Calgary men charged after 864 investors lose $33M in Crowsnest Pass development

Two Calgary real estate developers have been charged with fraud and theft after hundreds of investors lost $33 million in a proposed project in southern Alberta.

William Lloyd Bradley and Colin Joseph Becker charged with fraud and theft

Two Calgary men have been charged with fraud and theft involving 800 people and a loss of $33 million in a proposed real estate development in the community of Crowsnest Pass. (Jeff McIntosh/Canadian Press)

Two Calgary real estate developers have been charged with fraud and theft after 864 investors in Alberta lost in excess of $33 million in a proposed resort development project in Crowsnest Pass.

The alleged offences are related to the use of investors' money by Bridgecreek Development Corporation between 2006 and 2007. The investigation by the Alberta RCMP began in 2012. 

William Lloyd Bradley, 68, and Colin Joseph Becker, 49, both of Calgary, have been charged with committing fraud and theft. Both men were officers and directors of Bridgecreek Development Corporation during the time of the offences.

Calgary RCMP Sgt. Sylvain Roussel, the lead investigator in the case, says this case is significant.

"I think it is one of the largest investment fraud investigations that I have been involved in," Roussel said.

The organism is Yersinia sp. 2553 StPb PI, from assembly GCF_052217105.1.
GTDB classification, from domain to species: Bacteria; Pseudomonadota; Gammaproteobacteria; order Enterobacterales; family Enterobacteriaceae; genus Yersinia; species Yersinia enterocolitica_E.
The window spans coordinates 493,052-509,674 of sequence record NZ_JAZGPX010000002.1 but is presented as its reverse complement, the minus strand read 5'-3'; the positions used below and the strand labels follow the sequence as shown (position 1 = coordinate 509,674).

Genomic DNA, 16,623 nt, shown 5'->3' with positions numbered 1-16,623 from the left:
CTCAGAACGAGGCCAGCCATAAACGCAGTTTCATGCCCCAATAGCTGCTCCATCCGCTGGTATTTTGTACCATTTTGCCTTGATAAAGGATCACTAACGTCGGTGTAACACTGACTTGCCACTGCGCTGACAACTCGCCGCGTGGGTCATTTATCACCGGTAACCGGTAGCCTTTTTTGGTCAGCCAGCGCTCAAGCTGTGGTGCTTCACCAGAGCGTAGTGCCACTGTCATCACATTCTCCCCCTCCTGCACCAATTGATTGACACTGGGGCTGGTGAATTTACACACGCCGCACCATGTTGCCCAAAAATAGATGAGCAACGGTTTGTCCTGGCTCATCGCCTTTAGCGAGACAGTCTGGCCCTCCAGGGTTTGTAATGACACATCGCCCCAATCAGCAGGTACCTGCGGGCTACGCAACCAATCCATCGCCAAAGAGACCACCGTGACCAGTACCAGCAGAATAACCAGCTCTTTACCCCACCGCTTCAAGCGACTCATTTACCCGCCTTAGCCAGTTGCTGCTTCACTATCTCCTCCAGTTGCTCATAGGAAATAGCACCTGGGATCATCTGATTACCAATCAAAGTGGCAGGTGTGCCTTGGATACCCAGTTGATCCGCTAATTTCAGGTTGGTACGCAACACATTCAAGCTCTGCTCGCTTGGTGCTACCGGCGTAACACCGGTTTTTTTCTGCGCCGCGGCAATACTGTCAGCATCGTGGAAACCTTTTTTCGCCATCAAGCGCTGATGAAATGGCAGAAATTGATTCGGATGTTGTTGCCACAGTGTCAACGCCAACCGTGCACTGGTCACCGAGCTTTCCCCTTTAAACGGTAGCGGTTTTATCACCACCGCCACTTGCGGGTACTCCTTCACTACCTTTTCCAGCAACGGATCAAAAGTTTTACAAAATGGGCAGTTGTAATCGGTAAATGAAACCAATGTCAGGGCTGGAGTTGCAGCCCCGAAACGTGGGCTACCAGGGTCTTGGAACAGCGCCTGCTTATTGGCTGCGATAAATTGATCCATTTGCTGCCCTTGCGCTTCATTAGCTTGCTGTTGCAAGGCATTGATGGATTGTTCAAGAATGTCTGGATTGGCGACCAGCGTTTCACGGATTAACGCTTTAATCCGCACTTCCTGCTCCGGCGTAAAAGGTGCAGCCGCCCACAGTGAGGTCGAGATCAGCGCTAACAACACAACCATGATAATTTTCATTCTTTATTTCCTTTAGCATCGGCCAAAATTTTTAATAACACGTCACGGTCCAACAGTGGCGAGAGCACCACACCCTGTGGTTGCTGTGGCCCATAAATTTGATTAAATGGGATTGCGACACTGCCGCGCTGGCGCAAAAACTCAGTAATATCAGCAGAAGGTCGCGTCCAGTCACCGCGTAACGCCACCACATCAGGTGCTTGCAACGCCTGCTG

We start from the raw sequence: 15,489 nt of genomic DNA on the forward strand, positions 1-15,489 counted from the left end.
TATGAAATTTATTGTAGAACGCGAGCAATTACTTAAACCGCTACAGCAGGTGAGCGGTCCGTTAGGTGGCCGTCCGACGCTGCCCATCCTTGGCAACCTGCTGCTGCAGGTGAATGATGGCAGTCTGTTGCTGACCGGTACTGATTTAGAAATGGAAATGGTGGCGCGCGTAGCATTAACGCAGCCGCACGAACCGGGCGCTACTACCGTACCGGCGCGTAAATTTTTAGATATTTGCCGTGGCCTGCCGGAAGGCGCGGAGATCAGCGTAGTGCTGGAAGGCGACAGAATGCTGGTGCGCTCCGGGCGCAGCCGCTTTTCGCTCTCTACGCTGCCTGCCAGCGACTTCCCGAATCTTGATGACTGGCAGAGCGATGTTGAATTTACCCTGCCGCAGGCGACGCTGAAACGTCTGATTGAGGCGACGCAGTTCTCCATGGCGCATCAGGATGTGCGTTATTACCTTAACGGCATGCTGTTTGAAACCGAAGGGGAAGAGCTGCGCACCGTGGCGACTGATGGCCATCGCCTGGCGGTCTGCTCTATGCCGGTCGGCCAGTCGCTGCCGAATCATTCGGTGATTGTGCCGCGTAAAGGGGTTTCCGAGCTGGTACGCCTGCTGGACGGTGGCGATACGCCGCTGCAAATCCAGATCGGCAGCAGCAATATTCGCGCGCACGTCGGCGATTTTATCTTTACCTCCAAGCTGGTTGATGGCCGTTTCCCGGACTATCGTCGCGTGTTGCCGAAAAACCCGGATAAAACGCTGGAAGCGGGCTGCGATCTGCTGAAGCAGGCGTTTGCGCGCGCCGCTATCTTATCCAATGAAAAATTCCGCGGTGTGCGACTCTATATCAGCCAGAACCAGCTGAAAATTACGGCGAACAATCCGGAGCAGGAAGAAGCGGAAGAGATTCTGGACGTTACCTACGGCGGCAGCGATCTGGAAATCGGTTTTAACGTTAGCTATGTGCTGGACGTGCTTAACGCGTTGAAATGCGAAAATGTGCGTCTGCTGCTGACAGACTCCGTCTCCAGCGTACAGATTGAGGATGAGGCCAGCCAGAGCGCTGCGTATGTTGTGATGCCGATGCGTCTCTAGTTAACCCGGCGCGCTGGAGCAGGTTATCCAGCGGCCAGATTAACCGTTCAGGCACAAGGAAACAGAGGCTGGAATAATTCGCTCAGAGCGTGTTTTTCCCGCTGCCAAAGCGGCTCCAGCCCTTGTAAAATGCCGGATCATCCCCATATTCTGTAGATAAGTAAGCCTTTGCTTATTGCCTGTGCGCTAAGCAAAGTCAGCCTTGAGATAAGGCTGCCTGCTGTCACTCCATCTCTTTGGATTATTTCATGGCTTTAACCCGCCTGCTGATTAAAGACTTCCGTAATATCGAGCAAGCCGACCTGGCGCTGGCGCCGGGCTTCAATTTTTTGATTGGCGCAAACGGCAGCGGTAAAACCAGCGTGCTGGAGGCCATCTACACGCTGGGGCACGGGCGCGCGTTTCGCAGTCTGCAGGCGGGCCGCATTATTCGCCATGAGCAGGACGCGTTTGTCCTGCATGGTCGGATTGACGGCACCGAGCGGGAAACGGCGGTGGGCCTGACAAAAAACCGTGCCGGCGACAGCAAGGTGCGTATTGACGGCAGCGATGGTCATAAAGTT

Calgary RCMP Sgt. Sylvain Roussel says the case is one of the largest he has ever investigated. (Kate Adach/CBC)

He says the case was made more challenging by the fact that Bridgecreek had about 25 to 30 corporate entities underneath it.

"They raised a significant amount of money. They were proposing to raise $100 million to develop the first portion of the lake project initiative, however it appeared that they fell short of this object. They raised only $33 million and change," he explained.

"Shortly after raising that money, some of the funds were allegedly diverted to other corporations under the Bridgecreek corporation to sustain other entities that were related to these accused."

'Some have lost their houses'

The charges are longtime coming for one of the alleged victims. Anne Moman of Airdrie, Alta., is one of the plaintiffs in a class-action lawsuit.

She invested $20,000 in the project about a decade ago, but says there are hundreds of people who lost much more money. 

Moman says she is left with mixed feelings about the charges. She's "thrilled" charges have been laid, but her thoughts are with many of the investors. 

"I'm sad for the investors.They're almost all Albertans and the vast population of them are seniors," said Moman, who suggested some individuals lost up to $1 million. 

She pegs the losses at closer to $100 million.

"Some have lost their houses, their retirement savings on this. To them this is such a severe impact that they were financially devastated."

Because of the large number of people affected in the broad and complex case, the Forensic Accounting Management Group (FAMG) and Transaction and Reports Analysis Centre of Canada (FINTRAC) were brought in to help with the investigation, as well as the FBI in the U.S. 

Bradley and Becker will make their first court appearance in Calgary on Aug. 11.